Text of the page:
Some great points and suggestions in this thread.
I currently live full-time in my Scamp
, and have done extended trips alone, mostly car camping. My own feeling on security is ambivalent.
On the one hand, far too many women, especially, are cowed by nightmares into locking themselves away from the road, the glories of which are theirs by divine right. Or, by degrees, they believe in the "safety in numbers" myth. Maybe it's just because I'm a mountain girl, but "civilized" places strike me as far more dangerous than the open country, where one can hide away from sight and maneauver more freely. I trust a bear over a man any day, so give me National Forest and BLM administered land. Women ought to dare with more grit, especially in the back country.
On the other hand, there are people who are intent in getting in your business for ill ends. I'll add a chit to the "situational awareness" pile as the center of any security. Being proactive in selecting camps and parking has saved alot of trouble. The one time I didn't heed my gut earned me a broken window and stolen CD player; I now always heed my gut.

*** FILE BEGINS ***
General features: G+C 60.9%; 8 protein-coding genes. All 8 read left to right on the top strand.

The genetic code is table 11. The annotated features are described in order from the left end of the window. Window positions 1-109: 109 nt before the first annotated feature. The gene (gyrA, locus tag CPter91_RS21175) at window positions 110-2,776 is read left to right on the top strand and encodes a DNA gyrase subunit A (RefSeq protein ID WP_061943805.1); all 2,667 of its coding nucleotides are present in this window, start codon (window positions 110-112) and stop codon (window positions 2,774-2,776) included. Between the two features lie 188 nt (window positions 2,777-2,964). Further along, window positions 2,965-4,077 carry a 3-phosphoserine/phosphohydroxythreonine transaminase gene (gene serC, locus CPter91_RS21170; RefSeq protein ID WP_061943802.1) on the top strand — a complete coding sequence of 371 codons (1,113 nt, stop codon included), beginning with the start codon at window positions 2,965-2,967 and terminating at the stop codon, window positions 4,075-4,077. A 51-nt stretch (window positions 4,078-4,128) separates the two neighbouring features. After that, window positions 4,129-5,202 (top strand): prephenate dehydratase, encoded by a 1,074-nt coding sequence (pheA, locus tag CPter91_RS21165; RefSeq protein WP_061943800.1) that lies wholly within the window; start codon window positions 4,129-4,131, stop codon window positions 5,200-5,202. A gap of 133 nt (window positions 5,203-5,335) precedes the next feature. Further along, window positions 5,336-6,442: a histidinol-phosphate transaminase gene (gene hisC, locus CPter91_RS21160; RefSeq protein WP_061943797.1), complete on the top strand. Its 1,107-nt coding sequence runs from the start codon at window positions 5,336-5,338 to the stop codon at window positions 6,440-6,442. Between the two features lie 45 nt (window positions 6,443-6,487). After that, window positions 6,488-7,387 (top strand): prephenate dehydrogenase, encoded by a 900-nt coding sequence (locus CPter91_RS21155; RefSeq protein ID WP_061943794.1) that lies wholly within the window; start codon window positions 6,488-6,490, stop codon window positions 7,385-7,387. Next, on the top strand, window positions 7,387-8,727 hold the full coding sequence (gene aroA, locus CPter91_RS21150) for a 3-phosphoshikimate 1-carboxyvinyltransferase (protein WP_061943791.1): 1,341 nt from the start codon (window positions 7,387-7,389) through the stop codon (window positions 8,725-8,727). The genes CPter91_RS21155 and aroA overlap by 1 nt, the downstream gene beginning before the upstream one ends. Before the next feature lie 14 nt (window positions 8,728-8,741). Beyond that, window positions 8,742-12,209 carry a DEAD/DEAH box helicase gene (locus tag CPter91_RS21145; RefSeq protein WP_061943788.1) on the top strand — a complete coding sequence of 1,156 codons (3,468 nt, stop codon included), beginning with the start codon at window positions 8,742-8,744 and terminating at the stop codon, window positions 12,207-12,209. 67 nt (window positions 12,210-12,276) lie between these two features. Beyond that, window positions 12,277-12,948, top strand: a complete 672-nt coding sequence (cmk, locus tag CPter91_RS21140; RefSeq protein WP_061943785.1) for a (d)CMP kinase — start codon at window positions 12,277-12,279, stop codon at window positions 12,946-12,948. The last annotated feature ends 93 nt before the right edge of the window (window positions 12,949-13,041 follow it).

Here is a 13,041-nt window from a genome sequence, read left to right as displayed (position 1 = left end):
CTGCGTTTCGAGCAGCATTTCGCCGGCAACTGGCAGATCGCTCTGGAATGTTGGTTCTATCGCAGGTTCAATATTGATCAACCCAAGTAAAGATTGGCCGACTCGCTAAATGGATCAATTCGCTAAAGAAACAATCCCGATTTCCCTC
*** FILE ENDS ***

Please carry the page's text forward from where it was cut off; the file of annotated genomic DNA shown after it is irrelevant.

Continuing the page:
Some random observations:
When parked for one night on the side of the road, sleep in the car cab, with keys in the ignition, so that you can get up and go in a shot if need be. It's best to have an open escape
route in front of the car.
I used to sometimes sleep with a drawn longknife and a loaded crossbow at the ready. But weapons may be false security. 90% of security is preparation. Anywhere I camp on the fly is far from prying eyes, behind some trees, off an old dirt road.
The "po' folks" camoflage is very handy. Fru-fru status toys don't help one outside of the RV resorts.
Be more than stand-offish with men. When anyone but a ranger comes across my camp, the story is that my ficticious husband "Butch" or "Duke" or "Bubba" just went out to kill a buck or something, and I have to go pick him up soon. Then I'm gone within half an hour.
Cell phones and CB's are your friends.
Food and water are part of safety; always carry enough for a few extra weeks if you need to haul out on foot.